Sam Barrett explores how workplaces are dealing with mental health issues
Large numbers of people are affected by mental health issues. Around one in four people will experience some form of psychological problem over the course of a year, according to the Mental Health Foundation. And, according to data from the Office for National Statistics, at any time one in six employees is dealing with a mental health issue such as depression, anxiety or stress.
This says Emma Mamo, head of workplace wellbeing at mental health charity Mind, makes it vital that employers put the issue squarely on the workplace agenda.
She says: “In a survey we did we found three in five people said that if their employer took better action to support the mental wellbeing of their employees, they’d feel more loyal, motivated and committed.”
Ignoring these issues is definitely not good for business. According to a report by the Sainsbury Centre for Mental Health (Mental health at Work: developing the business case, 2007), workplace mental health problems cost the UK economy more than £26bn a year through lost working days, staff turnover and lower productivity.
And it’s not just the financial consequences that should concern employers. Dr Mark Winwood, clinical director for psychological health at AXA PPP healthcare, says the collateral damage from sick colleagues can be significant and long lasting.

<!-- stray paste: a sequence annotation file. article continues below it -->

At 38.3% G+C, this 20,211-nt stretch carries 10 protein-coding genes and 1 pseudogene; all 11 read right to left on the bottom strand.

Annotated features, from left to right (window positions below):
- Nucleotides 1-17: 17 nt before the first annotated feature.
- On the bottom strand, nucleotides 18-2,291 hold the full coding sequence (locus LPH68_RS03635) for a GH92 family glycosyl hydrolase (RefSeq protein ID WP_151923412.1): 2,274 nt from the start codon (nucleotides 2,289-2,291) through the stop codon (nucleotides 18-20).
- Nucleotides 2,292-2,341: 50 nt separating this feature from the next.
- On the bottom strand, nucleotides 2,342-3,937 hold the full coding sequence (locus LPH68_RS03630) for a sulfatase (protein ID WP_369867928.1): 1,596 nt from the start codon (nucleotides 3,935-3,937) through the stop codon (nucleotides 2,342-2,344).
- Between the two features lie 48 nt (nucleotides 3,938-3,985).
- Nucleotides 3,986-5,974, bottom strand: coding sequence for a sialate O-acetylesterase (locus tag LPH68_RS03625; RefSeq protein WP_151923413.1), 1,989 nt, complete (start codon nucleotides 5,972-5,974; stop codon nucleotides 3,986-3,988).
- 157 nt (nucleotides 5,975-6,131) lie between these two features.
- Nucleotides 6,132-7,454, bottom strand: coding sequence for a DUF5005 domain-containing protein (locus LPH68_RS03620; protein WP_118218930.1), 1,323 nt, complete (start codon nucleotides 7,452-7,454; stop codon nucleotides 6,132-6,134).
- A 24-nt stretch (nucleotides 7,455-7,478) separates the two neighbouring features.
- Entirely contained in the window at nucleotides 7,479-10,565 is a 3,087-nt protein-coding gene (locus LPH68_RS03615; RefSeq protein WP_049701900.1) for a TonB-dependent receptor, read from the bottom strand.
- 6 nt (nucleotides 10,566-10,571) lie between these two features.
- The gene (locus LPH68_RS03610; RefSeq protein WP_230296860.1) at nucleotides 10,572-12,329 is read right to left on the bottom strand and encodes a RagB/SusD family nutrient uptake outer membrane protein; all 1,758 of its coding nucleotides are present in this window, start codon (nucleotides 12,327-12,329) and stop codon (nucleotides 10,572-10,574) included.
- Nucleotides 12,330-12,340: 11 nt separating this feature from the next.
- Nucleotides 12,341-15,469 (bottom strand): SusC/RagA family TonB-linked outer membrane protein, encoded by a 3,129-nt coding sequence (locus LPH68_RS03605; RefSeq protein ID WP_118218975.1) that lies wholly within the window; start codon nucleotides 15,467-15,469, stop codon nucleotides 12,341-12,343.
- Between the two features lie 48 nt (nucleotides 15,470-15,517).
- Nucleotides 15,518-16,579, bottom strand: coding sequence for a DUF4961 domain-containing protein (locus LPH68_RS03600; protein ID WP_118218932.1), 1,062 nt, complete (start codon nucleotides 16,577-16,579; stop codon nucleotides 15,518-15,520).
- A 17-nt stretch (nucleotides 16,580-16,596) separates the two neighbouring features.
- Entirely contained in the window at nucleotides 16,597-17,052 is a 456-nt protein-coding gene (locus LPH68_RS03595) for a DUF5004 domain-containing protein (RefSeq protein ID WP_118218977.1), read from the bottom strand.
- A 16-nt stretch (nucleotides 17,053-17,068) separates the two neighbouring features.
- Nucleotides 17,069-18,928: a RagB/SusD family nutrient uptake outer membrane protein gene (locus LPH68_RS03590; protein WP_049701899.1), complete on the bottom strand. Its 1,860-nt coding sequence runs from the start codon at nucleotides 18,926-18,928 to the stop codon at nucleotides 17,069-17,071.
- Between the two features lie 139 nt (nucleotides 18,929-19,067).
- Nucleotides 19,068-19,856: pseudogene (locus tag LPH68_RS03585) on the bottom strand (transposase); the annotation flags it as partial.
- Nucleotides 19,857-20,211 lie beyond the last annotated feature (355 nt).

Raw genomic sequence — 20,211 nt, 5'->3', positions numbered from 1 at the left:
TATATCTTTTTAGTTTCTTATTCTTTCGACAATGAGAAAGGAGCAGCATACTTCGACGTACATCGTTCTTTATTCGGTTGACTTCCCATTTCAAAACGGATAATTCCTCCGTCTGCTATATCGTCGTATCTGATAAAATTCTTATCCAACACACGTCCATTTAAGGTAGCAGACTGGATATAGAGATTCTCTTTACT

“An employee dealing with a mental health problem can be anxious, snappy and intolerant,” he says. “I’ve known it destroy teams and, where employees are customer-facing, affect the integrity of the business.”
Looking at the causes
Understanding what can lie behind stress issues can help an employer provide suitable support. Unfortunately, work is the number one cause, with 34% of 2,000 staff surveyed by Mind (Populus, 2013) saying they found it very or quite stressful.
The trigger points vary but, in its 2014 Global Workforce Survey, consultancy Towers Watson found excessive workload and lack of control over hours was the main cause. Also high on the scale were inadequate staffing, unclear expectations, excessive organisational change and lack of support from managers.
Louise Aston, workwell director at Business in the Community, points out there are other factors. “Relationship breakdowns, bereavements, money issues and illness can all have an effect,” she says. “Staff can’t just dump these problems on the doorstep when they go to work, so employers need to be sensitive to everything that’s going on.”
So creating a culture where there’s an openness to talk about mental health issues is essential. This can be achieved in a number of ways. Enabling employees to discuss any problems is important, with mental health champions and buddy systems helping to facilitate conversations.
Training line managers to recognise the warning signs is also sensible. “This helps to identify problems at an early stage but also removes some of the stigma,” says Stephen Hackett, head of health and risk at Aon Employee Benefits.
Employee assistance programmes (EAPs) are another useful tool, costing around £5 to £8 per employee a year. These provide free, confidential telephone-based advice as well as counselling where required.
While more than 50% of employees have access to an EAP, the secret to success is reminding the workforce that it is there, says Andrew Kinder, chair of the UK Employee Assistance Professionals Association. “Employers also need to highlight that it’s not just about emotional issues. EAPs can help with consumer issues, debt, legal problems, childcare and so on.”
As well as buying in support on products such as EAPs, medical insurance and group income protection, it’s also worth checking whether any benefits you already have offer free ad-ons.
The likes of Mind provides a number of resources for employers, including a free Health for Work Advice service (www.health4work.nhs.uk).